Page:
There are rats (a rat?) gnawing at the ripe apples, nibbles here and there.   It’s annoying, even disturbing, even though the affected apples are a small percentage of the whole crop.  I tell my sister I am trying to figure out how to accommodate to this reality, what response to take.  Live and let live is the default.  “But rats carry disease,” she says.  So what am I going to do?   I’m not going to put out poison.  I suppose I could trap them, and then what?  I wouldn’t mind if one of the fat neighborhood cats that sometimes pay a visit got ideas. Probably they’ve lost the killer instinct lying naked on the carpet getting stroked.  I would too.  It’s not crucial to make a decision this minute.  Last year I saw a rat in the Pippin tree and I still got more apples than I knew what to do with.  Everyone who ate the apple pies lived, and as far as I know, so did I.

I have spent large chunks of my life blithely immersed in the illusion that Nature and I have a thing going on, the kind of relationship that works because you meet halfway. I do the wooing, she does the putting out.  So it always comes as a shock when the veil of denial lifts and I get a glimpse of how indifferent she is, truly could hardly care less about my wishes and needs no matter how sincere and heartfelt.  Rats on the apples, ticks on the calves, bamboo wrecking the sewer line.  Quickly I turn, love changing to hate.  How bitter the knowledge that we’re in a battle to the death.  But let’s not talk about that now.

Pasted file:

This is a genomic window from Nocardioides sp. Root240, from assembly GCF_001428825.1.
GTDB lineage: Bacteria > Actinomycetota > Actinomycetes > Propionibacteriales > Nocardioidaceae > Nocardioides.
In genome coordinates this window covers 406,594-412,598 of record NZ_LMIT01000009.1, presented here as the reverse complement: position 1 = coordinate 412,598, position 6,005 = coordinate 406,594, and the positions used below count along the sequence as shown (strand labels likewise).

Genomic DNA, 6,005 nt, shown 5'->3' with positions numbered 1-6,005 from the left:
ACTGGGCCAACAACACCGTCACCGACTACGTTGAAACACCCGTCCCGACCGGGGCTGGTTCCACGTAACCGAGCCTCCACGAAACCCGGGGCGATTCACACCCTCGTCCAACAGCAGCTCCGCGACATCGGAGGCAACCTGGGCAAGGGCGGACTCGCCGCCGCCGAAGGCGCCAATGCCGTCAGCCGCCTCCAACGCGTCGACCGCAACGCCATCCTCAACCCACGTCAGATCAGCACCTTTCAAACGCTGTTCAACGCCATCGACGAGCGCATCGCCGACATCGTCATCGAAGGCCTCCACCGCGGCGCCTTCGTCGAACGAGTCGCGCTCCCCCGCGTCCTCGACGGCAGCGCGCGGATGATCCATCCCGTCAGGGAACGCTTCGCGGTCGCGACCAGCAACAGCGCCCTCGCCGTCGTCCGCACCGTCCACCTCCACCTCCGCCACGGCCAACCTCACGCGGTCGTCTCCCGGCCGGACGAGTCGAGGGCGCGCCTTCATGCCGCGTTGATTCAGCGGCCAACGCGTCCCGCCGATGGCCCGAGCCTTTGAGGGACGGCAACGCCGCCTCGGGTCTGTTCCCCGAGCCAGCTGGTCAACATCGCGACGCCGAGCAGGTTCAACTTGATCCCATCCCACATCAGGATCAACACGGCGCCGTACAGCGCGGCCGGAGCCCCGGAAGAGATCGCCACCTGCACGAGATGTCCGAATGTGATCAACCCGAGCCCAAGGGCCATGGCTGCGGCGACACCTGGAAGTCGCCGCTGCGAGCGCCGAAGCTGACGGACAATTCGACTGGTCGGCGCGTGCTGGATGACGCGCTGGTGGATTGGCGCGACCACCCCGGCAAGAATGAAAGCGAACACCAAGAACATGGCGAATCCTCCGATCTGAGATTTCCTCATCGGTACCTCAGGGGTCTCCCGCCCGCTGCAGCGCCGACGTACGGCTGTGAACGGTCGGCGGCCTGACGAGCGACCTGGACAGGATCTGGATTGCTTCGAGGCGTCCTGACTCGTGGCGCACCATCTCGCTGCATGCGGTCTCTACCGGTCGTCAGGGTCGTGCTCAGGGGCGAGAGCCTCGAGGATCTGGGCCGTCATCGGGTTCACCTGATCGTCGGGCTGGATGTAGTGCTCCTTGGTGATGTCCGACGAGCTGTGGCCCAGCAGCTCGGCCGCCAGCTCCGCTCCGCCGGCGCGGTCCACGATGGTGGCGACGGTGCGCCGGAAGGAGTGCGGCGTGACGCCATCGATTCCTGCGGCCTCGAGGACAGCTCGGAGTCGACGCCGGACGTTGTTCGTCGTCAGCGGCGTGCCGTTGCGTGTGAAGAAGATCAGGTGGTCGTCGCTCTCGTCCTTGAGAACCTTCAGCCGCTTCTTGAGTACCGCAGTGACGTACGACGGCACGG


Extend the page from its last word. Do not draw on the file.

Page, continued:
Earlier this afternoon I was trying to tame a clump of pampas grass the size of a small elephant.  I could have included pampas grass with the rats and ticks in the pestilence category.  You see it everywhere along the coast in the most inhospitable places, tiny fissures of rocky bluff facing the sea where nothing else will grow.  It knows one commandment: Be fruitful and multiply, hell or high water. The blades are exactly that, blades, with a fine yet fierce serration that if you move the wrong way against give you a cut similar to a paper cut but deeper, and which takes as long to heal. I wasn’t wearing gloves, not really intending to get involved in that particular task but it’s not just hands at risk, also neck and face and arms; any exposed flesh.  Inevitably you find yourself deeper within the grassy talons than you expected to be, with no exit that doesn’t put you at risk for getting sliced.  The blades grab your sweatshirt, the hair on your wrists, flick against your cheek.  Hasty flight would be a big mistake. Instead you must respond calmly and slowly, like the Buddha: detachment, detachment, detachment.

Is that a viable strategy regarding the apples and rats?


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